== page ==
Sara: Drink too much. Connect with other writers. Compare themselves to other writers. Inspire each other. I think I heard something about karaoke?
Chris: Gush and self-promote, sometimes to cringeworthy levels (still embarrasses our grown up children). A totally different character. Oh, and drink a lot. Gin normally.
What’s the best thing you can say to a writer?
Tracy: I love your book, this is your best yet. I believe in you.
Adrian: I love your book and can’t wait for the next one.
Bob: I find it’s best to listen and then offer advice if I’m asked. Hugs and reassurance are a must – when someone’s spent a lot of time in their own head sometimes they just need a hug.
Mo: ‘Press send.’ It’s also the worst thing you can say to a writer! I usually duck before it’s out of my mouth.
Sara: ‘I’m taking the kids away for a week…’ More seriously I think any genuine and considered response to their writing shows thoughtfulness and pride.
Chris: It’s more about action than words. Reading the book and being totally absorbed by it solicits the best reaction. Life is then good again (until work starts on the next one).
What happens if a writer is prevented from writing, for some reason?
Tracy: Steve would get really stressed out and snappy because he would be worrying about his deadline. If this happens I book him into the River Mill or take the kids away for the weekend to leave him in peace to crack on.
Adrian: The words all start building up inside until they erupt like a volcano.
Bob: Withdrawal symptoms. She gets fidgety and can’t settle till she’s written something, so she’ll work through the night to make up.
Mo: If it’s her mum asking for custard creams, I field all calls. Otherwise, I step in and get rid of rent-a crowd/ the gas man/ the postie/ the guy next door . . .
Sara: What Mark likes to call ‘mental constipation’ and a lot of far-away-looks.
Chris: Like breaking their writing wrist? Lie low.
How do writers celebrate publication day?Tracy: On the very first publication day, I booked us into a swanky 5 star hotel complete with champagne. Nowadays, we get chips from the takeaway and watch something on Netflix.
Adrian: Drink, smoke, gossip and go mad
Bob: We tend to go out as a family for a meal, then at the next possible chance (fitting in with the school holidays) we’ll go off to Cornwall.
Mo: On social media. Don’t be fooled by the clinking champagne flute imojis and upbeat tweets. That’s all bollocks. We have more unopened bottles of fizz in our house than a winery in the South of France.
Sara: Mark’s done it so many times I am guilty of not helping him do much to celebrate. They spend a lot of time on social media. Mark has an online party for his readers and drinks some bubbly.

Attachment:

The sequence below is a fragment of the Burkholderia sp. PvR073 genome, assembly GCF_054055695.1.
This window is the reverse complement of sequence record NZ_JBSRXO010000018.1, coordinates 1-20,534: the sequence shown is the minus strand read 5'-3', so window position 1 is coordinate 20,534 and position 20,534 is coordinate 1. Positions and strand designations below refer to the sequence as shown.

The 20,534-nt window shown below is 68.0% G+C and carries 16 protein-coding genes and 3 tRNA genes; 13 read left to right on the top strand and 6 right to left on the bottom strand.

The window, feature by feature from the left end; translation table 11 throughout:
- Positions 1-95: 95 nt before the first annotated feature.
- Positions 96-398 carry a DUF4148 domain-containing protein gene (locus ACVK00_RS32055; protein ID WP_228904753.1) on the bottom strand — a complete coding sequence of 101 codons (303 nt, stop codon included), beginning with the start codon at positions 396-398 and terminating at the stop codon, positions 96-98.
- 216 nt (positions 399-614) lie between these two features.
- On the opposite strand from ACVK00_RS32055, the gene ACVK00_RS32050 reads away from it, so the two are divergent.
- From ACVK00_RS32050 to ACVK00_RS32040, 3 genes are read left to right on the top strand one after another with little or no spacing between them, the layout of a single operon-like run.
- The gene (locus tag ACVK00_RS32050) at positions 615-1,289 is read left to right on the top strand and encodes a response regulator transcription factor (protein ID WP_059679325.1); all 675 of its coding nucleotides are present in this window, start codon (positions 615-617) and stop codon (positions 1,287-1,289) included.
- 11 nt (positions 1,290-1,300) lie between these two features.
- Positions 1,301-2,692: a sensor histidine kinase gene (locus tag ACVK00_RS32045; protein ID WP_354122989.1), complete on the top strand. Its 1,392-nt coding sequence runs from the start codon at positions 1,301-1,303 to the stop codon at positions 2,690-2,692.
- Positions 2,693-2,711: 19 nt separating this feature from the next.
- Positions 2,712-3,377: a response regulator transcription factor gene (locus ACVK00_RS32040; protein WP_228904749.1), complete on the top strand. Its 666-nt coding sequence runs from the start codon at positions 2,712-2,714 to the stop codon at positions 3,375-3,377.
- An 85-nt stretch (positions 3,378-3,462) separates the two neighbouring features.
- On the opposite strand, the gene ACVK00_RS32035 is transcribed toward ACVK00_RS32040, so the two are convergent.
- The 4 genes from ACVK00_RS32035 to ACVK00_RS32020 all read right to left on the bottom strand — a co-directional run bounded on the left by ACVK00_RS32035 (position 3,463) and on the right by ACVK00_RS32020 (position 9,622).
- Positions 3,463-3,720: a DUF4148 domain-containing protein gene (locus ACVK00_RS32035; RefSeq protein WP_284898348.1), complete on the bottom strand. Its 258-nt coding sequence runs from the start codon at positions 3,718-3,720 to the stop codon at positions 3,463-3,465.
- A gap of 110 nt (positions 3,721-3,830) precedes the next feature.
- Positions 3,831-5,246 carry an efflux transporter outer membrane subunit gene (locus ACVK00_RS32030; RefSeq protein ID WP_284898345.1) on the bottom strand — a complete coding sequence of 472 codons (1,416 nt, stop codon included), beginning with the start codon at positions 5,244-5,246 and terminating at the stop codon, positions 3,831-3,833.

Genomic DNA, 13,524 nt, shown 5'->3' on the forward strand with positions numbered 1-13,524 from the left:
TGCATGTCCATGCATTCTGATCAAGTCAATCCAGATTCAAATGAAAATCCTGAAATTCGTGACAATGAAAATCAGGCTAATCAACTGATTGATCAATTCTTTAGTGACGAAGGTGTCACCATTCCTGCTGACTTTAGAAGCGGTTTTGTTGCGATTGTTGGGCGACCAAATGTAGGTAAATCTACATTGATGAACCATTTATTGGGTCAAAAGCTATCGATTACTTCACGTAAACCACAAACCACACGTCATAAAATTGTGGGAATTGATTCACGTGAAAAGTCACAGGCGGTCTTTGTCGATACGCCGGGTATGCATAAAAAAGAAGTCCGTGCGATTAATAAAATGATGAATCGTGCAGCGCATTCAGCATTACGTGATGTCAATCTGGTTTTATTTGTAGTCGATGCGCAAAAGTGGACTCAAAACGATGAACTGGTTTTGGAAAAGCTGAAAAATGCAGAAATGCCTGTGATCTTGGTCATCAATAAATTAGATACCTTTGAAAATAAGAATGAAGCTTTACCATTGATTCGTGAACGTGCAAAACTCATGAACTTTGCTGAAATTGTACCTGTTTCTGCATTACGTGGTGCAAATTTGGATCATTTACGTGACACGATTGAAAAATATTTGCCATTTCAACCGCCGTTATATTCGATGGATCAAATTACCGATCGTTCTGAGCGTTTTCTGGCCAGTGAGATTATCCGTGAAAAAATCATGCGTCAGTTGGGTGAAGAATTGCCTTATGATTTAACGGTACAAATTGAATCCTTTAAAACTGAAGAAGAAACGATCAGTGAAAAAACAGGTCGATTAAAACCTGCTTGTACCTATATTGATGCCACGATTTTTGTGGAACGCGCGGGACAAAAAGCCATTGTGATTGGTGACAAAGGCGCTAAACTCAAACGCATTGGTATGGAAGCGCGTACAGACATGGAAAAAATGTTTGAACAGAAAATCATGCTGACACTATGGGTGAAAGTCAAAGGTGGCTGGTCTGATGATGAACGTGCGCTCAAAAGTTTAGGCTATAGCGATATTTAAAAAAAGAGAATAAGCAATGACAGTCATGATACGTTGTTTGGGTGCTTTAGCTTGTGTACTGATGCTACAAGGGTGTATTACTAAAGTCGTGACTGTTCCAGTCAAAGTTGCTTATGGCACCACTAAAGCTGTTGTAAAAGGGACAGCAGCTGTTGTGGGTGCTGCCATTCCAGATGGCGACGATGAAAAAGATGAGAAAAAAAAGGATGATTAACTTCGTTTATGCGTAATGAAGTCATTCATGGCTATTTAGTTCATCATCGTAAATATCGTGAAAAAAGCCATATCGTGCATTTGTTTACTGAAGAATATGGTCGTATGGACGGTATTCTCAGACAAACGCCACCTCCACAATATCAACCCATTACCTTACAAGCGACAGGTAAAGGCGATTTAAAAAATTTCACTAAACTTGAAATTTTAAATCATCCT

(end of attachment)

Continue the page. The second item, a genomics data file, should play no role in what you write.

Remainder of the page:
Chris: Champagne (and gin).
Why should we read your partner’s books?Tracy: If you like a thrill-a-minute, short moreish chapters, a book you cannot put down… Steve’s books are for you.
Adrian: Laura’s books will transport you to Georgian England, where you will meet fascinating characters, experience dark deeds, and never stop guessing whodunnit and why.
Bob: Firstly, because we need new windows! But seriously, Miranda has a way of capturing a place and making it feel real, and she brings even the smallest incidental characters to life so you always want to find out more.
Mo: Because they’re fabulous. I do the hard work. Mari just types it up. 🙂
Sara: I think Mark’s writing is unique because he has a very individual way of looking at the world. A certain sensitivity. When you couple that with the concept of putting ordinary people in terrifying, yet everyday, situations you end up with novels that can chill even the hardest horror fans to the core. I am incredibly proud of him.
Chris: Do you love Cornwall?
So that’s what it’s like living with a writer…
Thank you so much to Tracy, Adrian, Bob, Mo, Sara and Chris for taking the time to spill the beans on life as the partner of a writer, and thank you to anyone out there who tiptoes around the author in their life and makes it possible for them to write.
If you like the sound of any of the books mentioned above, you can find them at a variety of bookshops, including Waterstones, below:
Twisted, by Steve Cavanagh
Blood & Sugar, by Laura Shepherd Robinson
The Day we Meet Again, by Miranda Dickinson
The Scandal, by Mari Hannah
The Retreat, by Mark Edwards
The Path to the Sea, by Liz Fenwick